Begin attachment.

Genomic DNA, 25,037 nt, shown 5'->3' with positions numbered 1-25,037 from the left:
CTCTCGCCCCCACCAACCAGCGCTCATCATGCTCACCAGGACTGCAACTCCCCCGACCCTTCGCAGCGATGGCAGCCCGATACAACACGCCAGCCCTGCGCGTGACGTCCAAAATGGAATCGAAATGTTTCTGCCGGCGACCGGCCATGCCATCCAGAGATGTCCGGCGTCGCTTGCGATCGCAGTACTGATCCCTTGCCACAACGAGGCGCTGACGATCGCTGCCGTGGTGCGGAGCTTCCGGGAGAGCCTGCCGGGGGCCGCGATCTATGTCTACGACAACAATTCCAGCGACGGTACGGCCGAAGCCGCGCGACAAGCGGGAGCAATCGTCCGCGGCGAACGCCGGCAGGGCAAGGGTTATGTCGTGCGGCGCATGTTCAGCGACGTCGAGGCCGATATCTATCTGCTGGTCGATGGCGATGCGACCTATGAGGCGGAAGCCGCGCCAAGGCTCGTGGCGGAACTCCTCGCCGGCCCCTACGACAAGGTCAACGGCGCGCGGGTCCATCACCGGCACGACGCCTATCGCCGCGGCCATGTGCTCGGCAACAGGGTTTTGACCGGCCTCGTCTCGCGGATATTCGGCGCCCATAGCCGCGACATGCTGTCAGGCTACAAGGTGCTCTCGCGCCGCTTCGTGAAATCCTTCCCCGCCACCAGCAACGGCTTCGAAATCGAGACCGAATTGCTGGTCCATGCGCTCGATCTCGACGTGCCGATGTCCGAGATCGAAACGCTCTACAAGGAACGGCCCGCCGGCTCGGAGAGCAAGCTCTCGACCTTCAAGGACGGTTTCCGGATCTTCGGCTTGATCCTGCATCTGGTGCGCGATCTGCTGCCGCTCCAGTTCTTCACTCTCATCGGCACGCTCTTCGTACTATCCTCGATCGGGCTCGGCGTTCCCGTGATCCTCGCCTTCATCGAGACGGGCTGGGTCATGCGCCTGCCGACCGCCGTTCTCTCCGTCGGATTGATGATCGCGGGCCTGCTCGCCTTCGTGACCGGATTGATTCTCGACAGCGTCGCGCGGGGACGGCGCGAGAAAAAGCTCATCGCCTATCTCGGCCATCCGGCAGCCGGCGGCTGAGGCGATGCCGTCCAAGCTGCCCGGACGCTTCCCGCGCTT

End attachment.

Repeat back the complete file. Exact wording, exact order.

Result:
Genomic DNA, 25,037 nt, shown 5'->3' with positions numbered 1-25,037 from the left:
CTCTCGCCCCCACCAACCAGCGCTCATCATGCTCACCAGGACTGCAACTCCCCCGACCCTTCGCAGCGATGGCAGCCCGATACAACACGCCAGCCCTGCGCGTGACGTCCAAAATGGAATCGAAATGTTTCTGCCGGCGACCGGCCATGCCATCCAGAGATGTCCGGCGTCGCTTGCGATCGCAGTACTGATCCCTTGCCACAACGAGGCGCTGACGATCGCTGCCGTGGTGCGGAGCTTCCGGGAGAGCCTGCCGGGGGCCGCGATCTATGTCTACGACAACAATTCCAGCGACGGTACGGCCGAAGCCGCGCGACAAGCGGGAGCAATCGTCCGCGGCGAACGCCGGCAGGGCAAGGGTTATGTCGTGCGGCGCATGTTCAGCGACGTCGAGGCCGATATCTATCTGCTGGTCGATGGCGATGCGACCTATGAGGCGGAAGCCGCGCCAAGGCTCGTGGCGGAACTCCTCGCCGGCCCCTACGACAAGGTCAACGGCGCGCGGGTCCATCACCGGCACGACGCCTATCGCCGCGGCCATGTGCTCGGCAACAGGGTTTTGACCGGCCTCGTCTCGCGGATATTCGGCGCCCATAGCCGCGACATGCTGTCAGGCTACAAGGTGCTCTCGCGCCGCTTCGTGAAATCCTTCCCCGCCACCAGCAACGGCTTCGAAATCGAGACCGAATTGCTGGTCCATGCGCTCGATCTCGACGTGCCGATGTCCGAGATCGAAACGCTCTACAAGGAACGGCCCGCCGGCTCGGAGAGCAAGCTCTCGACCTTCAAGGACGGTTTCCGGATCTTCGGCTTGATCCTGCATCTGGTGCGCGATCTGCTGCCGCTCCAGTTCTTCACTCTCATCGGCACGCTCTTCGTACTATCCTCGATCGGGCTCGGCGTTCCCGTGATCCTCGCCTTCATCGAGACGGGCTGGGTCATGCGCCTGCCGACCGCCGTTCTCTCCGTCGGATTGATGATCGCGGGCCTGCTCGCCTTCGTGACCGGATTGATTCTCGACAGCGTCGCGCGGGGACGGCGCGAGAAAAAGCTCATCGCCTATCTCGGCCATCCGGCAGCCGGCGGCTGAGGCGATGCCGTCCAAGCTGCCCGGACGCTTCCCGCGCTT